Purpose: Approximately 12 million individuals currently receive home care because of acute illness, chronic diseases, or permanent disability (National Association for Home Care & Hospice, 2010). Diabetes is one of the most frequently encountered conditions in home care (Jones, Harris-Kojetin, & Valverde, 2012). Researchers have found that older adults with diabetes are at high risk for falls (Yau et al., 2013) largely due to poor balance and loss of pressure sensitivity related to diabetic-related neuropathy (Maurer, Burcham, & Cheng, 2005; Morrison, Colberg, Mariano, Parson, & Vinik, 2010; Schwartz et al., 2002). Falls contribute to about 54% of unintentional injuries in older adults and are a leading cause of death in adults 65 years or older and home care providers have become major players in fall prevention among community-dwelling populations (Centers for Disease Control and Prevention, 2014). Research suggests that a multifactorial fall risk assessment can effectively identify the risk of falls among patients receiving home care (James, Kimmons, Schasberger, & Lefkowitz, 2014). An inter-professional team approach also has been identified as the key to improving the quality of fall prevention among older adults at risk of falling in home care settings (Baxter & Markle-Reid, 2009). The purpose of the study was to understand home care providers’ inter-professional collaborative experience in providing fall prevention in home settings.
Methods: The study employed a qualitative, descriptive approach through a series of focus groups. Recruitment began after Institutional Review Board (IRB) approval was obtained both from the University and home visiting agency. To be eligible, participants had to be a homecare provider working with patients 65 years or older who are at risk for falls. Study flyers were distributed via agency email listserv at a home care agency in New York to recruit the sample. The focus group (approximately one hour) took place in a quiet and private setting to protect participant confidentiality. Focus group discussions were audio-recorded, transcribed, and coded for content analysis.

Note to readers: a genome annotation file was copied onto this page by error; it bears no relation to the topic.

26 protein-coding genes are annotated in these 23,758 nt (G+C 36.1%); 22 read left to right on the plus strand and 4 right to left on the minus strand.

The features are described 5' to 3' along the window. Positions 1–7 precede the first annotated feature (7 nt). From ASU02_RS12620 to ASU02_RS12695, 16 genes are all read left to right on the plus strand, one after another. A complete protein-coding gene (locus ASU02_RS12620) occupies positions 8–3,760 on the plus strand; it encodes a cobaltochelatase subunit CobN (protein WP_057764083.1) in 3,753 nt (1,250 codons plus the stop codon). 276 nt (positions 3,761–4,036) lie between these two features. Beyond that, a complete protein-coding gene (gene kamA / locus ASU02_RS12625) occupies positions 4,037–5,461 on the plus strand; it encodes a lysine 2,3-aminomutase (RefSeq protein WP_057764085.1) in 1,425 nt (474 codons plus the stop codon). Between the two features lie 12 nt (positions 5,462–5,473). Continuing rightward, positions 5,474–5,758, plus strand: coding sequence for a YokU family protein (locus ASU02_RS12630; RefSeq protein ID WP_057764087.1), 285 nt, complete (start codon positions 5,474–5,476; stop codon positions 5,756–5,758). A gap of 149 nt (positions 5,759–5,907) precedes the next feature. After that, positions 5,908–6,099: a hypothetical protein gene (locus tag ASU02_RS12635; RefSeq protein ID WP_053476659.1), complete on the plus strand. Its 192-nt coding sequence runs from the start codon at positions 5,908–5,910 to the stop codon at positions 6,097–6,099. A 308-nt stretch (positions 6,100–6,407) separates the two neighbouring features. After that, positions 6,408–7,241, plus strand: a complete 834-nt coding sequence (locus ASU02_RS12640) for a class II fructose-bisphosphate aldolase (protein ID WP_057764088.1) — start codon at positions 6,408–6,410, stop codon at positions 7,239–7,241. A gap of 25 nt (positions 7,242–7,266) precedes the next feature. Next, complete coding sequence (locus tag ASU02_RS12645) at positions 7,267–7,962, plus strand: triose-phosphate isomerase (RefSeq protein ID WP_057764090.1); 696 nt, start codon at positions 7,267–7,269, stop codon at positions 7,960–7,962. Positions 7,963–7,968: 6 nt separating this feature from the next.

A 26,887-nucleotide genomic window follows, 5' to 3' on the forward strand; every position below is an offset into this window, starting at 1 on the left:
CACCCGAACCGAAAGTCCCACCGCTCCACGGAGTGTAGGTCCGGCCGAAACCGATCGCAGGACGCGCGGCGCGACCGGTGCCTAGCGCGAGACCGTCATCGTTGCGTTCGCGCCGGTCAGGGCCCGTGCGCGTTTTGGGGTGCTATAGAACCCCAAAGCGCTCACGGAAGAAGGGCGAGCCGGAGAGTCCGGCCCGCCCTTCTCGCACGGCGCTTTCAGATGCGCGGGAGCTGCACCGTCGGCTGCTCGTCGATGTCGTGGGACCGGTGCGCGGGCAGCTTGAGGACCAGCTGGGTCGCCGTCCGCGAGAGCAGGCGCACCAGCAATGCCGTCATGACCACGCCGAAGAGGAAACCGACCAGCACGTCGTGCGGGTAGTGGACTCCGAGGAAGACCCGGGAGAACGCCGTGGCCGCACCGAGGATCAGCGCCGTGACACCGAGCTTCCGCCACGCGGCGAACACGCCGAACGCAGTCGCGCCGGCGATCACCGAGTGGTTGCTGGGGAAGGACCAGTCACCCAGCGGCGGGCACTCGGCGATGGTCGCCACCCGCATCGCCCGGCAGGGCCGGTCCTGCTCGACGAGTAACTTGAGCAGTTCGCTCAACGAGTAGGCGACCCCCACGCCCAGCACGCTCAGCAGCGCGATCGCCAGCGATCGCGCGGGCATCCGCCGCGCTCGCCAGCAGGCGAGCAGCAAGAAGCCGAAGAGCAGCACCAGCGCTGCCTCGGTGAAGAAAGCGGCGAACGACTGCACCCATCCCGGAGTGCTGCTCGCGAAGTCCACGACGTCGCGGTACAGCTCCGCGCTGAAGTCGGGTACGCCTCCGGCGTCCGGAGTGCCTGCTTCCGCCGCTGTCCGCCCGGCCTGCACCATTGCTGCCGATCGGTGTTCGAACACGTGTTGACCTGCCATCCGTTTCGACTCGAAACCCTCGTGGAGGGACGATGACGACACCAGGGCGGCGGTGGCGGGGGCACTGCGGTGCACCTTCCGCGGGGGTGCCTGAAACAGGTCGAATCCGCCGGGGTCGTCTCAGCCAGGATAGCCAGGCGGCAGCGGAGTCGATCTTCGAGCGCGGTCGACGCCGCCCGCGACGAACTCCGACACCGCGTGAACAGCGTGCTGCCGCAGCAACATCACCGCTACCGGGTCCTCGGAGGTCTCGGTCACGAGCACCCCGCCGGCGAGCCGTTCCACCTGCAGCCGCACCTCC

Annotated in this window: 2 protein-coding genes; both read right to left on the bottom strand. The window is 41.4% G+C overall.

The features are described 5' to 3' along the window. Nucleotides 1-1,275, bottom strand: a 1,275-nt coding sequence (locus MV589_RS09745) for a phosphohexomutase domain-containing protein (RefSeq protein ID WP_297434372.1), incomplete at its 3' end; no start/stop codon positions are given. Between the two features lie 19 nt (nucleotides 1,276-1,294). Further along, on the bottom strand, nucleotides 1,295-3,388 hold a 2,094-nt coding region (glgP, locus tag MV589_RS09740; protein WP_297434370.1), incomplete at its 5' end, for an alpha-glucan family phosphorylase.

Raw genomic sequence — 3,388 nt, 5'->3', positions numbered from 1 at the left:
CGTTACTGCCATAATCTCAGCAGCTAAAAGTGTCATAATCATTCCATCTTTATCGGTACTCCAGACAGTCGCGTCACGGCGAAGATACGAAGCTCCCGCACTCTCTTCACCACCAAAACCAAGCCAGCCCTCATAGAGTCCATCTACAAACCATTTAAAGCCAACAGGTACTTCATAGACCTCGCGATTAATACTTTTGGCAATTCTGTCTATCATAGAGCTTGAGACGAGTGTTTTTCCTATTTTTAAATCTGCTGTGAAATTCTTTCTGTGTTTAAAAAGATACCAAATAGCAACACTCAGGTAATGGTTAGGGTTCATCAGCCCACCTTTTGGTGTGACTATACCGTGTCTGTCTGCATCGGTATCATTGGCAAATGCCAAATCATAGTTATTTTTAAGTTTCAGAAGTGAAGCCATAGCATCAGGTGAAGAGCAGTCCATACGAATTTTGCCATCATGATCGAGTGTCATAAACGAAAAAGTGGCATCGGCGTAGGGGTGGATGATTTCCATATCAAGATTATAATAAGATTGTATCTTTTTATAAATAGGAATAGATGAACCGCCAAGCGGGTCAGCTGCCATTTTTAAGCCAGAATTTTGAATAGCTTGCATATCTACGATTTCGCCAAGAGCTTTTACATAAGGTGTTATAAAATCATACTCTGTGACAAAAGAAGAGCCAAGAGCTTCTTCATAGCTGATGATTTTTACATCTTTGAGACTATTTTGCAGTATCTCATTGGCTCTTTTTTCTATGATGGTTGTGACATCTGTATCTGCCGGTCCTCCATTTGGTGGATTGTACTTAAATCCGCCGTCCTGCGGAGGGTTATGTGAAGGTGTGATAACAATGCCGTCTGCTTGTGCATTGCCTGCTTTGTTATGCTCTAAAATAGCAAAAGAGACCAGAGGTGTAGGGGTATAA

Results: Twenty-nine home care providers participated in three focus groups and included nurses (n=12), physical therapists (n=10), occupational therapists (n=5), one social worker and one speech therapist. Twenty-six (89.7%) were female and the mean age was 44.8 years (SD: 10.2). The average number of years of job experience with home care was 11 (SD: 7.8, Range: 2-33) and the years in their profession ranged from 2 to 46 years (Mean ± SD: 18.8 ± 11.3). The themes that emerged included, “teaming up” for patient care and communicating through emails, texts, phone calls, and/or in-person meetings with team members; reaching out to team members perceived to have more knowledge or a “better scope” or a “better handle” on both practice issues as well as more experience in specific settings; and working in an agency as a team was a facilitator in providing care yet working with external home caregivers was identified as a challenge.
Conclusions: This study explored the experiences of home care providers toward inter-professional collaboration. Participants reported that effective inter-professional collaboration is essential to ensure the quality of care and improve patient outcomes; therefore, it is imperative to explore best strategies to enhance inter-professional collaboration in a home care setting.
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